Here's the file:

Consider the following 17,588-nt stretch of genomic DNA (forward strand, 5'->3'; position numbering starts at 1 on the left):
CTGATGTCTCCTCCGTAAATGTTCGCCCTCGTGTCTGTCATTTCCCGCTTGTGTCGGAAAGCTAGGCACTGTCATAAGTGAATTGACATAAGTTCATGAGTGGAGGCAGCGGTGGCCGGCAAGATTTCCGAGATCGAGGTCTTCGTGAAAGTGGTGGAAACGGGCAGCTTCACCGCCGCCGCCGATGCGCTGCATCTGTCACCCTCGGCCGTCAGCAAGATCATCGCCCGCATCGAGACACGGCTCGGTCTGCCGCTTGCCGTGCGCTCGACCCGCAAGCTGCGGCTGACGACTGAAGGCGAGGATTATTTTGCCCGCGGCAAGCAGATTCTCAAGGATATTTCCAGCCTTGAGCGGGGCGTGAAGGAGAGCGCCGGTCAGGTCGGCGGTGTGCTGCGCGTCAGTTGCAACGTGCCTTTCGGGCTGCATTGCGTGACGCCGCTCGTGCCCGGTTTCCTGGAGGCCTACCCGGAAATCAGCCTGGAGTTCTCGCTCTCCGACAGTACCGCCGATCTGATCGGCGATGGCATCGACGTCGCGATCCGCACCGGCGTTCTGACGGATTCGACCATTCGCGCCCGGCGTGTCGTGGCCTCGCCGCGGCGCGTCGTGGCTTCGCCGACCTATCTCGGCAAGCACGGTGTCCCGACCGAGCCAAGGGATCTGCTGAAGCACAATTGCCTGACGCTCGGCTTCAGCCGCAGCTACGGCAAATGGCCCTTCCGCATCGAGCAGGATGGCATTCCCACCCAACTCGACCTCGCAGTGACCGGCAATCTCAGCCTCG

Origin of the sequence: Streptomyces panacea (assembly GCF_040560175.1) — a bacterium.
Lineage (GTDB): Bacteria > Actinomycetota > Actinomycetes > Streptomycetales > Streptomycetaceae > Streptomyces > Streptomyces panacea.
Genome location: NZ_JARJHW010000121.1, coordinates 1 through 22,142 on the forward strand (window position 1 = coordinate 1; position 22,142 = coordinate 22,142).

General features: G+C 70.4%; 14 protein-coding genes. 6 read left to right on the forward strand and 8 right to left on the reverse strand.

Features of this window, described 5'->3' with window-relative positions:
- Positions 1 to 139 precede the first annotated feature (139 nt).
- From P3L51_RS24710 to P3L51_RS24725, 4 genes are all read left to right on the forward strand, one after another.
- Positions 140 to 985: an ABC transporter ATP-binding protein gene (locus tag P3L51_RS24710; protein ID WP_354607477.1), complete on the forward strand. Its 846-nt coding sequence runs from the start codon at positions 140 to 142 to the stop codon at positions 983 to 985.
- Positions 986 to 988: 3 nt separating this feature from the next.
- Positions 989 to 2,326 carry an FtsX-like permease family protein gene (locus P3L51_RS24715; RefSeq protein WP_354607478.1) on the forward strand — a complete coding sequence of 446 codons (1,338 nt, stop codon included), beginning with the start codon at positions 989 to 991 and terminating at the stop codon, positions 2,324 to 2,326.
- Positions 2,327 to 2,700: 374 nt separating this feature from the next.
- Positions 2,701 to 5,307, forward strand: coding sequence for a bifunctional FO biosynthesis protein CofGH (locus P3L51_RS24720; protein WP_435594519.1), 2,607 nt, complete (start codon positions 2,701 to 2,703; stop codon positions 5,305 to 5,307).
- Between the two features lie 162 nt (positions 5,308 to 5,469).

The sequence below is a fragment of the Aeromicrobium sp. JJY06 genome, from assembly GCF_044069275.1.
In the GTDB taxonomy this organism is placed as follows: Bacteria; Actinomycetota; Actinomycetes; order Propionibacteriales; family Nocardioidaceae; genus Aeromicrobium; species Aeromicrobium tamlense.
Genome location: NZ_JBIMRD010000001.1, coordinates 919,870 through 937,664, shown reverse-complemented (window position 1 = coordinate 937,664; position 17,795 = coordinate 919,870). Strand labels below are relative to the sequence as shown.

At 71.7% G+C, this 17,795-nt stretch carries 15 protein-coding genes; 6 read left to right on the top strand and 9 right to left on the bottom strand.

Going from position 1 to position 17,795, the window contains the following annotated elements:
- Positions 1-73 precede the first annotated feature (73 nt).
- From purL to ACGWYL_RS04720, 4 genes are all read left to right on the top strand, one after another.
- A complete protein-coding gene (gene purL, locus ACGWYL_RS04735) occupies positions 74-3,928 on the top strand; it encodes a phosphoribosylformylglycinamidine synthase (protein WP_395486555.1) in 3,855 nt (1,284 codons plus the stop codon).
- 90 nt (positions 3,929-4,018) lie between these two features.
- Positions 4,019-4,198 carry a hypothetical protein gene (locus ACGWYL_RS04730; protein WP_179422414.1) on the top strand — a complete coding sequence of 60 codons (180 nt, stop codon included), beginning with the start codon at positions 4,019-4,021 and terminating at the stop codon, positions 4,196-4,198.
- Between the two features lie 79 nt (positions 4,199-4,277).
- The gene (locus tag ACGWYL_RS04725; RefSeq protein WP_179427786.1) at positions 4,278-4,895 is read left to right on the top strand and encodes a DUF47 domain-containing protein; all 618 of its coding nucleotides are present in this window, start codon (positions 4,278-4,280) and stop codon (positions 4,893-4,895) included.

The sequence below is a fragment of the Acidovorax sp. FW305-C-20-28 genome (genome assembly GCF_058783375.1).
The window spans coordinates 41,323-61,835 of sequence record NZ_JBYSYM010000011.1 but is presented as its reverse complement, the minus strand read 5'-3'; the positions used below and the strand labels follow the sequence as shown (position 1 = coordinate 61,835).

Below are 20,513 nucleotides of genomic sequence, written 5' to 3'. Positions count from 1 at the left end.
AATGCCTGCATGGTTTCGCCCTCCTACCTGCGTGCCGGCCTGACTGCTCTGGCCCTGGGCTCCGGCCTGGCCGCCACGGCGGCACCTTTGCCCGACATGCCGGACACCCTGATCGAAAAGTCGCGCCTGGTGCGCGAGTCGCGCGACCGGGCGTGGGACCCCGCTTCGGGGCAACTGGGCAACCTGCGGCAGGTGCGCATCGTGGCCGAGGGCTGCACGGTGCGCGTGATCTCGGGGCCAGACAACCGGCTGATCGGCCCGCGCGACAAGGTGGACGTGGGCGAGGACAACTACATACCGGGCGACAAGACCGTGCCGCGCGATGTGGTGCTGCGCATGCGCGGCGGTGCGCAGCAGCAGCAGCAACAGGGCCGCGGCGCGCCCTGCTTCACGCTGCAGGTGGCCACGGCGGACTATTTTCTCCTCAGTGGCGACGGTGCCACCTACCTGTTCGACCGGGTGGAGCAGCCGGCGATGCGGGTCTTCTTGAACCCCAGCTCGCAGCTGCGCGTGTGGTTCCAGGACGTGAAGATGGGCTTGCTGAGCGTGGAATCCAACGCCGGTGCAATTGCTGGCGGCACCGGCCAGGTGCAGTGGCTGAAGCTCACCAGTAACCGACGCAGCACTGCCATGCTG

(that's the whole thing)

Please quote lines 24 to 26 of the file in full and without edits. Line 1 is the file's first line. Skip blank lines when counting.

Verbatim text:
- 90 nt (positions 3,929-4,018) lie between these two features.
- Positions 4,019-4,198 carry a hypothetical protein gene (locus ACGWYL_RS04730; protein WP_179422414.1) on the top strand — a complete coding sequence of 60 codons (180 nt, stop codon included), beginning with the start codon at positions 4,019-4,021 and terminating at the stop codon, positions 4,196-4,198.
- Between the two features lie 79 nt (positions 4,199-4,277).